Of course, I immediately had to embark on this adventure of trying to generate a transcription of my text and see how well that process of training your own Transkribus model actually goes. So basically I’m following this hunch, I’m not sure if I should call it “curiosity” or “procrastination”.

Anyway, I shouldn’t be blogging while I wait for my model to be trained because that might take a while and I’ll end up spamming you with lots of irrelevant information. So with that,

Ninja out for now 😉

Act 3. The Aftermath

The next morning. Studierzimmer, mit Kaffee hereintretend.

So I ended up spending around three hours last night putting the 17 pages of existing manual transcription (by a collaborator/colleage of mine) into Transkribus, evening out some inconsistencies and such. The model was trained pretty quickly (maybe the servers weren’t that busy at this odd time and also, the training set really wasn’t that big).

I chose the automatic validation on 10% of the test set on which it performed reallly well (model was very proud of itself but I guess quite a bit of overfitting being trained and tested on such a limited base of data). The resulting model actually came back last night, so I ran it on two more texts I also had from the same author. One is another short letter tract looking very similar and digitized by the same library, the other one is the reason why I wanted to train this model in the first place. It’s 130 leaves, i.e. 260 pages, and this manuscript autograph is rather messier than the aforementioned letters. I assume that this one was intended for the personal use of the author rather than sending to a potential future patron (like the texts the model was trained on).

Thus, the handwriting is quite a bit uglier, the ink is more faded on many of the leaves and there are tons of crossing-outs. Accordingly, the transcription wasn’t super bad but I will definitely use this new base of data to quickly proof-read and correct some pages in both the second letter tract as well as the messy manuscript. That way, I’m hoping the model will get better and I can use it on the MS again, providing a better result. Thankfully I have translated this author quite a bit so I kind of know what he tends to be talking about. That makes proofreading much quicker because most times, I already know what he wanted to say from the context of the Latin sentences, even without actively scrutinizing the handwriting. Know your sources!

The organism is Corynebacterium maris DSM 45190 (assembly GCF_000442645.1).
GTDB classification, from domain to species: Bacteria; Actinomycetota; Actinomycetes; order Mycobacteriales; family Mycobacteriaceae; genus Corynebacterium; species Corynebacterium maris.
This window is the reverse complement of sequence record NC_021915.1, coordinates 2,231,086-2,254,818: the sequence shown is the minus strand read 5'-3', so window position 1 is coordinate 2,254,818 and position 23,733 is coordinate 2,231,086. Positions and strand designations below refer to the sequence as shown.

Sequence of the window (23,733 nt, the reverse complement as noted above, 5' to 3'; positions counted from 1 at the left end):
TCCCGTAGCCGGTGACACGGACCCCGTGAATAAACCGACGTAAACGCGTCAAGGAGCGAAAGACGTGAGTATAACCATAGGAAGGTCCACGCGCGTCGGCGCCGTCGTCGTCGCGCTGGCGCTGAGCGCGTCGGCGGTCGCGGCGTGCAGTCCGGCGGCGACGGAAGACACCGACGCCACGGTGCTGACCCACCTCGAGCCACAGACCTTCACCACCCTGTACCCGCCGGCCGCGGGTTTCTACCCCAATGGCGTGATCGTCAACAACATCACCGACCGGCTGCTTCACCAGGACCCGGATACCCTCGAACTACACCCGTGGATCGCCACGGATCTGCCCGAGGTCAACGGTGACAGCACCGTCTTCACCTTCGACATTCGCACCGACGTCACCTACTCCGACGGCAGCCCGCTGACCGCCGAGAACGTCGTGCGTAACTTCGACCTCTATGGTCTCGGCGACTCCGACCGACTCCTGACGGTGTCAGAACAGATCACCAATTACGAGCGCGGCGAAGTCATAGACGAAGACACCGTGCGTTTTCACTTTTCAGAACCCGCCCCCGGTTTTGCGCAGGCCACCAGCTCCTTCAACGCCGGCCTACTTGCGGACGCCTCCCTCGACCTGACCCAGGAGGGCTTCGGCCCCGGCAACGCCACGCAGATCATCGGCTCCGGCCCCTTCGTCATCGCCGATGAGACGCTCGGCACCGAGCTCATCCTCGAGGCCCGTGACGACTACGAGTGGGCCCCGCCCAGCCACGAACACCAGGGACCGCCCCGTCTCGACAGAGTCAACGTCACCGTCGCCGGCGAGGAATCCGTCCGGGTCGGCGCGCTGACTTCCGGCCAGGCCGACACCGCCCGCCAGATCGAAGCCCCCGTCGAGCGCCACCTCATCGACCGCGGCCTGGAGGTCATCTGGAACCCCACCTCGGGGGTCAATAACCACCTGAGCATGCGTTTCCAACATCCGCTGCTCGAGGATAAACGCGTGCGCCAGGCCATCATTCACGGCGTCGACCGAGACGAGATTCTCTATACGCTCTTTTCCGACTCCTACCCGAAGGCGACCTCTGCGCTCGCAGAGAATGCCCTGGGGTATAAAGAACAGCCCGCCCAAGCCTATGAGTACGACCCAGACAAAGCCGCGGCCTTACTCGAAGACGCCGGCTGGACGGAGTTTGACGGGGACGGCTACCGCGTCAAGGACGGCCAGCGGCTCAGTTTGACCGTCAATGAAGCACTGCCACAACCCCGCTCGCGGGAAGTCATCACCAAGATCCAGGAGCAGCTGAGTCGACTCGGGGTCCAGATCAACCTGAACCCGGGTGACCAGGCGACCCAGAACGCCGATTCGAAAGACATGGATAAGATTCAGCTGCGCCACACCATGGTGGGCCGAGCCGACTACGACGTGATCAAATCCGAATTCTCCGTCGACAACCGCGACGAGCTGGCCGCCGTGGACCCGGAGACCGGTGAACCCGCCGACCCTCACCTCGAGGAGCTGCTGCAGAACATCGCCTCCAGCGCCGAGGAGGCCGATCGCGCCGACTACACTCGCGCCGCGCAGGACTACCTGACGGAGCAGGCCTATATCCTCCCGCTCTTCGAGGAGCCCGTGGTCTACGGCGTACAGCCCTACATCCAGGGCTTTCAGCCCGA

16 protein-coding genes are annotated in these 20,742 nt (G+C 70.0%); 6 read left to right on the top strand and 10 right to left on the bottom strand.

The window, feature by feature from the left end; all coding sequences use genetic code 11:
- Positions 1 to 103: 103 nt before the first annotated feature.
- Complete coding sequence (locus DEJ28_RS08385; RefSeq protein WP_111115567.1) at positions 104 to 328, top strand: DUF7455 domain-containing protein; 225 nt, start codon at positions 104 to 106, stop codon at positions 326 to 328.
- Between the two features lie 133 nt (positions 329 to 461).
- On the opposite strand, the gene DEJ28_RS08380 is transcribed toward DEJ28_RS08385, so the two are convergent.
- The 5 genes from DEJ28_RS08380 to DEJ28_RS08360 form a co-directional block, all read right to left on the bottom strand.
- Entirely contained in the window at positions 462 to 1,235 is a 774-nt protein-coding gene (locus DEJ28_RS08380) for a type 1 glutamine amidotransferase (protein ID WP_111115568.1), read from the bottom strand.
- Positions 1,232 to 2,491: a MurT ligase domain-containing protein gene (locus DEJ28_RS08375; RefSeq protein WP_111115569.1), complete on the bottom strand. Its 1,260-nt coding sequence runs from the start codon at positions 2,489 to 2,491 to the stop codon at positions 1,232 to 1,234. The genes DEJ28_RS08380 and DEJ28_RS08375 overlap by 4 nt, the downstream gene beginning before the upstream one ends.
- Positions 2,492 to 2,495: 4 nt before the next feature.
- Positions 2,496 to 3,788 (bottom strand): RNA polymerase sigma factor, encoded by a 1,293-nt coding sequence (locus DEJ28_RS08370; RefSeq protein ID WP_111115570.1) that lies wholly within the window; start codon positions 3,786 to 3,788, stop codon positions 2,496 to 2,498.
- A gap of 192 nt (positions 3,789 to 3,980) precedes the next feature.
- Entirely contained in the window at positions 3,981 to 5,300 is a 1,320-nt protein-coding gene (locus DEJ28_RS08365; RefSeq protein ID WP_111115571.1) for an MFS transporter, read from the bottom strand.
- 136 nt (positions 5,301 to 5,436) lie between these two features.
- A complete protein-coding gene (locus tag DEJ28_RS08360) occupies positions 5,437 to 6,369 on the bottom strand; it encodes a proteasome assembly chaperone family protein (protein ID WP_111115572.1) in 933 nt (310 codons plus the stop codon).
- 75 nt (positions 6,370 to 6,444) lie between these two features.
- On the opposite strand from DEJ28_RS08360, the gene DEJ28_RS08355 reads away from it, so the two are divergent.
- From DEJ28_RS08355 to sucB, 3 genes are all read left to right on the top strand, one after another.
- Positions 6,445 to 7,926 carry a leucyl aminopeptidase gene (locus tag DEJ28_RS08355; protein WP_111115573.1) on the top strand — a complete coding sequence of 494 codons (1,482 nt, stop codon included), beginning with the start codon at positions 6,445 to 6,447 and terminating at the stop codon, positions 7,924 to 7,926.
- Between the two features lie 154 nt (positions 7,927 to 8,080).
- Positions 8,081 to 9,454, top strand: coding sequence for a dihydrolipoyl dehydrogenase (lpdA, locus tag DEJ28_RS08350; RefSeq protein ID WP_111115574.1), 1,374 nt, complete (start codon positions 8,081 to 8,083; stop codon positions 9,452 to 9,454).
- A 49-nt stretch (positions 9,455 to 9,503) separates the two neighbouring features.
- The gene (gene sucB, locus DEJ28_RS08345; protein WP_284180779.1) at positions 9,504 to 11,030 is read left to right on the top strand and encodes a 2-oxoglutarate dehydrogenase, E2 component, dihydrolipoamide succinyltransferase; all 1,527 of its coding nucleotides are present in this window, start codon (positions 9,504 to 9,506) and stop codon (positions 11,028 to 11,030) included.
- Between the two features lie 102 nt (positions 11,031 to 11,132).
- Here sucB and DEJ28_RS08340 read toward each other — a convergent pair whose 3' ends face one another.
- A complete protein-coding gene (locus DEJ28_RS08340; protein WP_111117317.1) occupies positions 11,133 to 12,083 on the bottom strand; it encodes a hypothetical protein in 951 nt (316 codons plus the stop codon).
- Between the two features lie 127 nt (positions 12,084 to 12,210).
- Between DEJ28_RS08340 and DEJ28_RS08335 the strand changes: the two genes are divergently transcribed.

Anyway, I’m super motivated right now to get this model up to speed and then also share it for others to reuse. However, I’m not sure there are actually any other MS in the hand of this author extant, so it might not be of that much use. Still, I’m secretly hoping we might find more of them hidden in some archive in the future!


So that was my live recounting of the events around training my first own Transkribus model. Now that the adrenaline has faded, I have realized that I will, in fact, be needing to do quite a bit more proofreading to improve the model. For which, if were being honest, I actually don’t currently have the time. Maybe should have made it a student project after all 😉 If you’re a student who is interested in such things and you’re reading this not too long after posting (say sometime before 2024), chances are that I could still use your help if you want some experience using Transkribus and transcribing (relatively pretty) 17c handwriting.

Anyway, it was still a fun experience and I can recommend both training your own Transkribus models should the need arise as well as use the Transkribus Lite web editor. It got really intuitive, so kudos to the Transkribus team!

That’s it for today,

the Ninja

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I like LaTeX, the Humanities and the Digital Humanities. Here I post tutorials and other adventures.